The re-engineering of the Oti Landfill site in the Ashanti Region is making progress.

The goal of the re-engineering project is to transform the appearance of the site after it had been decommissioned by the government.

The dump site, which was formerly an eyesore, will be transformed after it is completed.

Work progressing steadily on Oti landfill site

In an interview with JoyNews, the on-site engineers, Felix Astrim and Kwadwo Osei, described the scope of the project and noted that when it is completed, all the hazards will be resolved.

“The idea was to save the environment and eliminate all the hazards that the garbage was bringing to the community. People will be asking that why are you not capturing the gas and using it for LPG.

“But the economic value of it, as compared to the amount of gas, isn’t worthwhile,” Felix Astrim said.

Work progressing steadily on Oti landfill site

The project is expected to be completed by December, 2022.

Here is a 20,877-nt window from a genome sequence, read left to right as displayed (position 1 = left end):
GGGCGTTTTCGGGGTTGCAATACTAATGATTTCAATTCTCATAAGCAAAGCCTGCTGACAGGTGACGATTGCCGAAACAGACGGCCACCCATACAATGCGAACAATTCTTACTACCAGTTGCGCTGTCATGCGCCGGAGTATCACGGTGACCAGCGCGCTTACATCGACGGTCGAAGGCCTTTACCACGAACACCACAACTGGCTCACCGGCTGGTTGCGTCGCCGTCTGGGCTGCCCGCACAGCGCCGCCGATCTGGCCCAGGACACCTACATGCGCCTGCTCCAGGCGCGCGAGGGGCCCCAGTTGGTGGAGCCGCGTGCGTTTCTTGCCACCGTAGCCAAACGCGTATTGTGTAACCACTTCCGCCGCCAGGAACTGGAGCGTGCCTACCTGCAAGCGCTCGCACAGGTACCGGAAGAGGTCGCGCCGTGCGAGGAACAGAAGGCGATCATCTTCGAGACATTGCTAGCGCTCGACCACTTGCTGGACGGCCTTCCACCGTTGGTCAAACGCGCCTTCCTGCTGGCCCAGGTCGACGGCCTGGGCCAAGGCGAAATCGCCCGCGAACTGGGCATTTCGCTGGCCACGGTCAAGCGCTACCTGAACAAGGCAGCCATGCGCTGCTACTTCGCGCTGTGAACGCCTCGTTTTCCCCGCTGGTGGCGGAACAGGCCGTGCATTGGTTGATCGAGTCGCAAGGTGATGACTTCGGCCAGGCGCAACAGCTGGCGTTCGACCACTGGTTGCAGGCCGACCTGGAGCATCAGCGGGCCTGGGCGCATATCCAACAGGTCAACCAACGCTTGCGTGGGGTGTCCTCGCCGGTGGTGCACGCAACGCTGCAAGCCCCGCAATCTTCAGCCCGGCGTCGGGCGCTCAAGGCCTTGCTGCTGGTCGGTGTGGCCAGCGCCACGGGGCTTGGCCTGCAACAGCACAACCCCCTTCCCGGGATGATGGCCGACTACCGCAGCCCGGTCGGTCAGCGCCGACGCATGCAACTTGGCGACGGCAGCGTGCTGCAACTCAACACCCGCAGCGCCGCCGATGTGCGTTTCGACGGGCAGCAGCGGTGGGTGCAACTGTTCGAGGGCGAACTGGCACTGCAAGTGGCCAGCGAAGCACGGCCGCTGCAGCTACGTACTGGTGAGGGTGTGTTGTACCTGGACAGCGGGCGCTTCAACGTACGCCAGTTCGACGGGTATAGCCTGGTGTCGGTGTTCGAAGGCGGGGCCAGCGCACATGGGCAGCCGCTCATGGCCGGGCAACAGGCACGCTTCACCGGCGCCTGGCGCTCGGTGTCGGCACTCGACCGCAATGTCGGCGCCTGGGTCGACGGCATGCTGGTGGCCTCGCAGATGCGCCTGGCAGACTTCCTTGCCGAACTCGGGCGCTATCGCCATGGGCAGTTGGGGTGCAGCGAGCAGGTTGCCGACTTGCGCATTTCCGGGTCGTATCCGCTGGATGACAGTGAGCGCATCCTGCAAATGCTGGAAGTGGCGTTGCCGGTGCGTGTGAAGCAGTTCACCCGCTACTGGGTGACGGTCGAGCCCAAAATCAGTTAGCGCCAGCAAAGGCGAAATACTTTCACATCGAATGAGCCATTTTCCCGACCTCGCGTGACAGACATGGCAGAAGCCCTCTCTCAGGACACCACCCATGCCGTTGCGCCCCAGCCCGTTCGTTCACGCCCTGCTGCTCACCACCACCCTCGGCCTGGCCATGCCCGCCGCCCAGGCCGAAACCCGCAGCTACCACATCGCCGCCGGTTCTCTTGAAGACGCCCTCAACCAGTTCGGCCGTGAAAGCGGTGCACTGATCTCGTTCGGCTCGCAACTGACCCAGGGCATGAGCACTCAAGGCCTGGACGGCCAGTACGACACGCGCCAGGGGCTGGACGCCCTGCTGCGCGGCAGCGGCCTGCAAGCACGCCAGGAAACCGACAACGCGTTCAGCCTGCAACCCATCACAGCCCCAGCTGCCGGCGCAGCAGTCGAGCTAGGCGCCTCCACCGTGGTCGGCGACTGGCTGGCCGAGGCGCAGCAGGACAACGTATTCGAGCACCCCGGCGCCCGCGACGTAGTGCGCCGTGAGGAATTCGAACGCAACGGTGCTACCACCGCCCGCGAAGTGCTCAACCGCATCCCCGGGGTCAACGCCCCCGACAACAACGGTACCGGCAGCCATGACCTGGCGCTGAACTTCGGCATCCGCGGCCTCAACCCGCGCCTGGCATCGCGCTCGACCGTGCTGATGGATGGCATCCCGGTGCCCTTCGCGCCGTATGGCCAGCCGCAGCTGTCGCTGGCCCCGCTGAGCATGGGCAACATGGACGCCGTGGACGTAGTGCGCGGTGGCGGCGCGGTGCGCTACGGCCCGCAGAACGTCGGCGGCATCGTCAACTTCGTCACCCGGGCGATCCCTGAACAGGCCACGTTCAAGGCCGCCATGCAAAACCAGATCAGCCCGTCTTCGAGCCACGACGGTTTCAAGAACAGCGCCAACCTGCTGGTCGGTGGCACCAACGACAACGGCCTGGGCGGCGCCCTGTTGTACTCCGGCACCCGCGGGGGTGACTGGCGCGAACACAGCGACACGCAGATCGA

The Sanitation Minister, who visited the site to check the development of the project, praised the President for initiating the project.

While commending the contractors for the hard work, Cecilia Abena Dapaah urged them to complete the project on time for use.

Work progressing steadily on Oti landfill site

She also supervised a pre-tree planting exercise of about 30 trees at the site and promised that after the decommissioning process, over 5,000 trees of various species would be planted to support the government’s climate change drive.

The Oti Landfill facility was the largest disposal site, receiving about 1,500 metric tonnes of garbage every day from Kumasi and its environs.

Work progressing steadily on Oti landfill site

However, the deteriorating state of the site posed a health threat to residents of Dompoase and Oti as a result of the foul odor which emanated from the area.

There was also an issue of limited access route for tricycles and waste trucks to the site.

Work progressing steadily on Oti landfill site

When the Integrated Compost Treatment Plant began operations, the government planned to decommission and re-engineer the 65-acre site so that it may be used for other purposes, including a recreation facility.

A contract was awarded to waste management giant Zoomlion Ghana to upgrade the site, among other things.